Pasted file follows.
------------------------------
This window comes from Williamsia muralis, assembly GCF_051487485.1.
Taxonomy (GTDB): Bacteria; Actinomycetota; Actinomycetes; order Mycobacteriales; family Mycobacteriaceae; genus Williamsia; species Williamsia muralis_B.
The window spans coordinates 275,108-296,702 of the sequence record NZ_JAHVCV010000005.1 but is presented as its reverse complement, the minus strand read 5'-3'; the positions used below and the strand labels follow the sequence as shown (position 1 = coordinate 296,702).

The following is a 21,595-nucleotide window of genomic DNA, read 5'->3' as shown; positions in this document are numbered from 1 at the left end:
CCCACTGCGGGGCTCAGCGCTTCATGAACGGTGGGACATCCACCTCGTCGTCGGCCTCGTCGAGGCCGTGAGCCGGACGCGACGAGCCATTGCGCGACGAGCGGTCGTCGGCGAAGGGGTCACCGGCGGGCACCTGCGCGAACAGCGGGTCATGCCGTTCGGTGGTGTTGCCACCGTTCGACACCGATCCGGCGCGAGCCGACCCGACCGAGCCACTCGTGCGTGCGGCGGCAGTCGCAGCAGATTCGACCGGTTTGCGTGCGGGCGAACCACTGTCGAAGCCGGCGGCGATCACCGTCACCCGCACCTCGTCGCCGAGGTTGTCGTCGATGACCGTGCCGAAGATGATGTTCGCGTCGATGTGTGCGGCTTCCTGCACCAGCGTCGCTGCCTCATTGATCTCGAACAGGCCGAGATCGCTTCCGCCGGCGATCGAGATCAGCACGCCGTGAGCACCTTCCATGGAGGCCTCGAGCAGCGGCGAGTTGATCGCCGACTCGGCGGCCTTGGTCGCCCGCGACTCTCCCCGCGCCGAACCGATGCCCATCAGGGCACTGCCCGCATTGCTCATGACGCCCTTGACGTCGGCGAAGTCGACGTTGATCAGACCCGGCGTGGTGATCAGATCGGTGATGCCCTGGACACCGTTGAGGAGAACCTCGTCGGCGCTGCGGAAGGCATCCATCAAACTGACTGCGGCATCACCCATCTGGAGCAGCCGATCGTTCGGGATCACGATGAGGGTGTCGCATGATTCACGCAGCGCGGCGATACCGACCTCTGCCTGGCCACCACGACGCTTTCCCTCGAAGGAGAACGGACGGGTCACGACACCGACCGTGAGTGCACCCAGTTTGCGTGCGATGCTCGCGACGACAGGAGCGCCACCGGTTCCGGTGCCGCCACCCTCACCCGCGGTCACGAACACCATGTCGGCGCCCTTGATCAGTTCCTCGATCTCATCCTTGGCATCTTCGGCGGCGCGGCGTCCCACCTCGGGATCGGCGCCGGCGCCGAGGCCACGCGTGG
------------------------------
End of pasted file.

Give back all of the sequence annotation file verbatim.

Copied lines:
This window comes from Williamsia muralis, assembly GCF_051487485.1.
Taxonomy (GTDB): Bacteria; Actinomycetota; Actinomycetes; order Mycobacteriales; family Mycobacteriaceae; genus Williamsia; species Williamsia muralis_B.
The window spans coordinates 275,108-296,702 of the sequence record NZ_JAHVCV010000005.1 but is presented as its reverse complement, the minus strand read 5'-3'; the positions used below and the strand labels follow the sequence as shown (position 1 = coordinate 296,702).

The following is a 21,595-nucleotide window of genomic DNA, read 5'->3' as shown; positions in this document are numbered from 1 at the left end:
CCCACTGCGGGGCTCAGCGCTTCATGAACGGTGGGACATCCACCTCGTCGTCGGCCTCGTCGAGGCCGTGAGCCGGACGCGACGAGCCATTGCGCGACGAGCGGTCGTCGGCGAAGGGGTCACCGGCGGGCACCTGCGCGAACAGCGGGTCATGCCGTTCGGTGGTGTTGCCACCGTTCGACACCGATCCGGCGCGAGCCGACCCGACCGAGCCACTCGTGCGTGCGGCGGCAGTCGCAGCAGATTCGACCGGTTTGCGTGCGGGCGAACCACTGTCGAAGCCGGCGGCGATCACCGTCACCCGCACCTCGTCGCCGAGGTTGTCGTCGATGACCGTGCCGAAGATGATGTTCGCGTCGATGTGTGCGGCTTCCTGCACCAGCGTCGCTGCCTCATTGATCTCGAACAGGCCGAGATCGCTTCCGCCGGCGATCGAGATCAGCACGCCGTGAGCACCTTCCATGGAGGCCTCGAGCAGCGGCGAGTTGATCGCCGACTCGGCGGCCTTGGTCGCCCGCGACTCTCCCCGCGCCGAACCGATGCCCATCAGGGCACTGCCCGCATTGCTCATGACGCCCTTGACGTCGGCGAAGTCGACGTTGATCAGACCCGGCGTGGTGATCAGATCGGTGATGCCCTGGACACCGTTGAGGAGAACCTCGTCGGCGCTGCGGAAGGCATCCATCAAACTGACTGCGGCATCACCCATCTGGAGCAGCCGATCGTTCGGGATCACGATGAGGGTGTCGCATGATTCACGCAGCGCGGCGATACCGACCTCTGCCTGGCCACCACGACGCTTTCCCTCGAAGGAGAACGGACGGGTCACGACACCGACCGTGAGTGCACCCAGTTTGCGTGCGATGCTCGCGACGACAGGAGCGCCACCGGTTCCGGTGCCGCCACCCTCACCCGCGGTCACGAACACCATGTCGGCGCCCTTGATCAGTTCCTCGATCTCATCCTTGGCATCTTCGGCGGCGCGGCGTCCCACCTCGGGATCGGCGCCGGCGCCGAGGCCACGCGTGG